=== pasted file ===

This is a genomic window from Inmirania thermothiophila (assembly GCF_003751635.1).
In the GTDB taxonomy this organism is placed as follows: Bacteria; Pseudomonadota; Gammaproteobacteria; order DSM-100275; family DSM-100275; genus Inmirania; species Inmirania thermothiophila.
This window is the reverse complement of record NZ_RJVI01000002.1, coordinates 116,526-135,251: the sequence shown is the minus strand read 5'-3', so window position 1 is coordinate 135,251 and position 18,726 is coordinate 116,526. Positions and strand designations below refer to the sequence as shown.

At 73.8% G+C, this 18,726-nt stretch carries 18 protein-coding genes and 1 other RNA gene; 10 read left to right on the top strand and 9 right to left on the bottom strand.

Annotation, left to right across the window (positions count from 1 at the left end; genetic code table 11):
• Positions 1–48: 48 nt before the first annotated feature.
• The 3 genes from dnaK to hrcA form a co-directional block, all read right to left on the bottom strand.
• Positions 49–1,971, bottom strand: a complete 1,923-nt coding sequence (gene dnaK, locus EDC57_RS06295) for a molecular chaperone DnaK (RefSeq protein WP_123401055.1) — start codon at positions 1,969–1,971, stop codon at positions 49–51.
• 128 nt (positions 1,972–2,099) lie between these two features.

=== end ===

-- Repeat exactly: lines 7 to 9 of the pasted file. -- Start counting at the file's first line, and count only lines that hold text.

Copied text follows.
• The 3 genes from dnaK to hrcA form a co-directional block, all read right to left on the bottom strand.
• Positions 49–1,971, bottom strand: a complete 1,923-nt coding sequence (gene dnaK, locus EDC57_RS06295) for a molecular chaperone DnaK (RefSeq protein WP_123401055.1) — start codon at positions 1,969–1,971, stop codon at positions 49–51.
• 128 nt (positions 1,972–2,099) lie between these two features.